On April 3, 2018 State Senators Ricardo Lara (D-Bell Gardens) and Holly Mitchell (D-Los Angeles) announced four new bills that reform juvenile and adult criminal.
The #EquityAndJustice2018 package includes bills that give healthcare and other support to exonerated people after prison, reform mandatory sentencing rules, and require youth age 14 and 15 who commit crimes be tried as juveniles not as adults.
The Senate Public Safety Committee held a hearing on three of the new bills today and heard testimony from the bill’s supporters, including formerly incarcerated youth and attorneys for the innocent.
“Research has debunked the myth that children are hardened criminals at age 14 and 15 and deserve punishment in the adult system,” Sen. Ricardo Lara said. “In fact, 14 and 15 year olds are far from being adults and Senate Bill 1391 keeps them in the juvenile justice system and guarantees they receive counseling and education so they are less likely to commit crimes in the future.”
Sen. Mitchell agreed.
“Last year’s package was prudent first step toward creating a more just juvenile criminal justice system that helps youth recover and thrive,” Mitchell said. “Our correctional system and its resources must be dedicated to corrections and rehabilitation, not incarceration.”
The newly introduced bills in the #EquityAndJustice2018 package are:
SB 1050 – Provides services and support for exonerated people after prison including healthcare, work training and updating exoneree records to reflect their wrongful convictions. Status: Will be heard in Senate Public Safety Committee on April 17.
SB 1391 – Ensures that youth ages 14 and 15 who commit crimes get the services and help they need by prohibiting them from being tried as adults and keeping them in the juvenile justice system. Status: Heard in Senate Public Safety Committee on April 3.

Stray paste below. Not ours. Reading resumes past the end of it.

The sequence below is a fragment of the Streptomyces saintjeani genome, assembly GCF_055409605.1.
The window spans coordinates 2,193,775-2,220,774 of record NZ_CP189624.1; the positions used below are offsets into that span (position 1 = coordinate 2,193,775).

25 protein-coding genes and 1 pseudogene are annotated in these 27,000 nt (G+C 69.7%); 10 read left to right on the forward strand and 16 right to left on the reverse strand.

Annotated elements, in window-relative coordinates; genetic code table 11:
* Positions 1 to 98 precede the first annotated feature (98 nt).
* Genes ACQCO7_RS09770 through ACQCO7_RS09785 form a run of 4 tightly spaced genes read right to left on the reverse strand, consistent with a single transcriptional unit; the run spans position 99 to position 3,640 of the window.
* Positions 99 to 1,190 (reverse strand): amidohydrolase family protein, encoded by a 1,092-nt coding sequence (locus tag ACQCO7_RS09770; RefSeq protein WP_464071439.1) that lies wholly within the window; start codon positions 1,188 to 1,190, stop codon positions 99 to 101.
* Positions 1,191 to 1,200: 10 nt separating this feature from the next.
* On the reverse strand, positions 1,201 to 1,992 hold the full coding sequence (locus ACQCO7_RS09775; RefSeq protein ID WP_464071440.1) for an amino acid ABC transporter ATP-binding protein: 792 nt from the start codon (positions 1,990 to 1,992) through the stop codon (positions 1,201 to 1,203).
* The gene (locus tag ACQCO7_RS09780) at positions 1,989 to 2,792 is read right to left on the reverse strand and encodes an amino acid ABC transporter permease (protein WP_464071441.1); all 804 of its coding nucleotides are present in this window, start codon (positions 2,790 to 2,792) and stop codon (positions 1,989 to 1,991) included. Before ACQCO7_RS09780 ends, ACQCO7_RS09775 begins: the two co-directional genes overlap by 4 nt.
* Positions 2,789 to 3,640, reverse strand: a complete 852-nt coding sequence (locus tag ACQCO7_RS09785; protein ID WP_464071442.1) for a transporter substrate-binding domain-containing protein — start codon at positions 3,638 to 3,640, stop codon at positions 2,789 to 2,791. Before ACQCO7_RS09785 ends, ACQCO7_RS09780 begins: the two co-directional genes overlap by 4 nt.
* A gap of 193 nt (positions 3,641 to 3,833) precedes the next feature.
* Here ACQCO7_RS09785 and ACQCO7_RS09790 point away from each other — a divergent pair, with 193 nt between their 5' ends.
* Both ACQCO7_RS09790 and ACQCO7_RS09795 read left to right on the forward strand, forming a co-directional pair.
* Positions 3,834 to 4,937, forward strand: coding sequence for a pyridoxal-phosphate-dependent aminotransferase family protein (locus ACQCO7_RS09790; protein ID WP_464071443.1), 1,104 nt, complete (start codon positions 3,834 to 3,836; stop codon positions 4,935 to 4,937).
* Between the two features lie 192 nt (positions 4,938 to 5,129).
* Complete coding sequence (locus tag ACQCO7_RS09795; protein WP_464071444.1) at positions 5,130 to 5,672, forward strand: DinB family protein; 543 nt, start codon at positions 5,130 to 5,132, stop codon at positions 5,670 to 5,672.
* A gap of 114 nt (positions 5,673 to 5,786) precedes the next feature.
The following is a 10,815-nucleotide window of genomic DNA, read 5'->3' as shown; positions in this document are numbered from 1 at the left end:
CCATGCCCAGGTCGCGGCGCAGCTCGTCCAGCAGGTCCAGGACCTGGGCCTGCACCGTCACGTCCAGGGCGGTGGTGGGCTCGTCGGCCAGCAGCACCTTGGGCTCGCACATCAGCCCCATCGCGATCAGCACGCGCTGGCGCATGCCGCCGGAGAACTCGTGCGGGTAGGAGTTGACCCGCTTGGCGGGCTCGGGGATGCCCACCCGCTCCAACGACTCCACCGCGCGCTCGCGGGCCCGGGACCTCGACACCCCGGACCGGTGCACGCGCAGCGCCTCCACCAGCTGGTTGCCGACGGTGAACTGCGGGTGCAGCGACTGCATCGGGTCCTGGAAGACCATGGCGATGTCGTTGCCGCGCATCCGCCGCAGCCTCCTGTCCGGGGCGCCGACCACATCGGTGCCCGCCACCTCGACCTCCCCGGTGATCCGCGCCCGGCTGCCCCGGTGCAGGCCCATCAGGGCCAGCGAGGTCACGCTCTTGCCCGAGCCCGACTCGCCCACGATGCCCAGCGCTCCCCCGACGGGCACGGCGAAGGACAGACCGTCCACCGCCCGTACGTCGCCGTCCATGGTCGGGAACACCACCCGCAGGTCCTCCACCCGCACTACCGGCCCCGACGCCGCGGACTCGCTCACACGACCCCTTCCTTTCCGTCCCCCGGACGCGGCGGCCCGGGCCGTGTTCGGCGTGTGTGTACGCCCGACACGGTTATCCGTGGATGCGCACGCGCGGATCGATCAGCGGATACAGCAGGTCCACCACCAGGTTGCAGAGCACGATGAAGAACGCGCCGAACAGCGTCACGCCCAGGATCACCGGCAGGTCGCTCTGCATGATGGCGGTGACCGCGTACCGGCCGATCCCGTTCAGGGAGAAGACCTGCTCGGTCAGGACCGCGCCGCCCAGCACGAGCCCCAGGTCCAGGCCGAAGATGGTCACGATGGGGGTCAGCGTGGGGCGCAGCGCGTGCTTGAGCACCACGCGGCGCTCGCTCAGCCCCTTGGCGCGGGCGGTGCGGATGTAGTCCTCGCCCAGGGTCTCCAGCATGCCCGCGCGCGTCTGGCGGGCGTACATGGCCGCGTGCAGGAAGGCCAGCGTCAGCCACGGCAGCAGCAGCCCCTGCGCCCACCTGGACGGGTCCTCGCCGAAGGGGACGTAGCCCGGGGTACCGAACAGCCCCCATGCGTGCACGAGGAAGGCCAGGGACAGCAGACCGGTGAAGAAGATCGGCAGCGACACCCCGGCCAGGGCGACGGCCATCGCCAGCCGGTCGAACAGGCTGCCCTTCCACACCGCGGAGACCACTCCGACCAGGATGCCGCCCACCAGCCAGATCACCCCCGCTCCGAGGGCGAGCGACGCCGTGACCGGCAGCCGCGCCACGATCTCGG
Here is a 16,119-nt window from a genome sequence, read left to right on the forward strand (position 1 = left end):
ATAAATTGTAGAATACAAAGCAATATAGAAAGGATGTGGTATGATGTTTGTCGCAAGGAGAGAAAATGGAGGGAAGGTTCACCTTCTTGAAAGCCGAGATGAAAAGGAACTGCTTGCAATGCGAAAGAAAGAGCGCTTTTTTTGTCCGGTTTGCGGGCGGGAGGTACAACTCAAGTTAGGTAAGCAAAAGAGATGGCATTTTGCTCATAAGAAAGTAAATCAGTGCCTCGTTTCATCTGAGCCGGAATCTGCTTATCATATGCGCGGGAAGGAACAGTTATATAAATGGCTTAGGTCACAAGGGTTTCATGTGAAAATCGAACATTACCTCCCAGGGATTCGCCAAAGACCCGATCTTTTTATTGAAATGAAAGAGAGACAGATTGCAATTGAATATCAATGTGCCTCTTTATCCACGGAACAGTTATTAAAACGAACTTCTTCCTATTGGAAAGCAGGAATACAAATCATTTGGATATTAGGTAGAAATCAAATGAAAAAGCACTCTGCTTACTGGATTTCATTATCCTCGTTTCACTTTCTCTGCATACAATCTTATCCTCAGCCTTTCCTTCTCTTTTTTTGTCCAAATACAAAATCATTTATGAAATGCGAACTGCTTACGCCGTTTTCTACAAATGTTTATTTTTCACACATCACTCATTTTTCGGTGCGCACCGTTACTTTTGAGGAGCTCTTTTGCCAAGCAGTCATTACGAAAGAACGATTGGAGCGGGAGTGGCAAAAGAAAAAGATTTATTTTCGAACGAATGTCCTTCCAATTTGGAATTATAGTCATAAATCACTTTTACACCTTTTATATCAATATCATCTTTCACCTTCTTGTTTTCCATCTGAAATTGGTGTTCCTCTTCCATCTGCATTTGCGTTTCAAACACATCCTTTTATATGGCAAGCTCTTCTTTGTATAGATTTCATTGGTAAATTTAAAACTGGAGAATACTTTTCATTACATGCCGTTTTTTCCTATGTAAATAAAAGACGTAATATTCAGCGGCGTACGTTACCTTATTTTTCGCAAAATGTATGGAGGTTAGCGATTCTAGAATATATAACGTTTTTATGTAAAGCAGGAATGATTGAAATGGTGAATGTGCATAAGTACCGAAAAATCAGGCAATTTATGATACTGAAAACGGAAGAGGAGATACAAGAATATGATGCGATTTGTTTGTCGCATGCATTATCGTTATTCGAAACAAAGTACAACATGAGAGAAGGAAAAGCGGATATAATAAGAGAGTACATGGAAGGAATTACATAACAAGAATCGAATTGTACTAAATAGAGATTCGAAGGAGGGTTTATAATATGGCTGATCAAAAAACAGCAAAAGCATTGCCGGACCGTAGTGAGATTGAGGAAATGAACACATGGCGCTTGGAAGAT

SB 1392 – Repeals the 1-year sentence enhancement for felony convictions. Status: Heard in Senate Public Safety Committee on April 3.
SB 1393 – Returns to prior statutory authority for judicial discretion on 5-year enhancements for serious felony convictions. Status: Heard in Senate Public Safety Committee on April 3.
One bill introduced last year as part of the original #EquityAndJustice package, SB 439, passed the Senate and is awaiting referral to an Assembly committee. SB 439 sets 12 as the minimum age for youth to be placed in the jurisdiction of delinquency juvenile court.
Sen. Ricardo Lara is chair of the Senate Appropriations Committee and was first elected to the Legislature in 2010. He represents nearly 1 million residents of Senate District 33, which includes Long Beach and the Southeast Los Angeles cities of Bell, Bell Gardens, Cudahy, Huntington Park, Lakewood, Lynwood, Maywood, Paramount, Signal Hill, South Gate, and much of Los Angeles. More at www.senate.ca.gov/lara
Sen. Holly J. Mitchell is chair of the Senate Budget and Fiscal Review Committee. A member of the Legislature for more than six years, she represents nearly 1 million residents of Senate District 30, which includes Culver City and much of Los Angeles.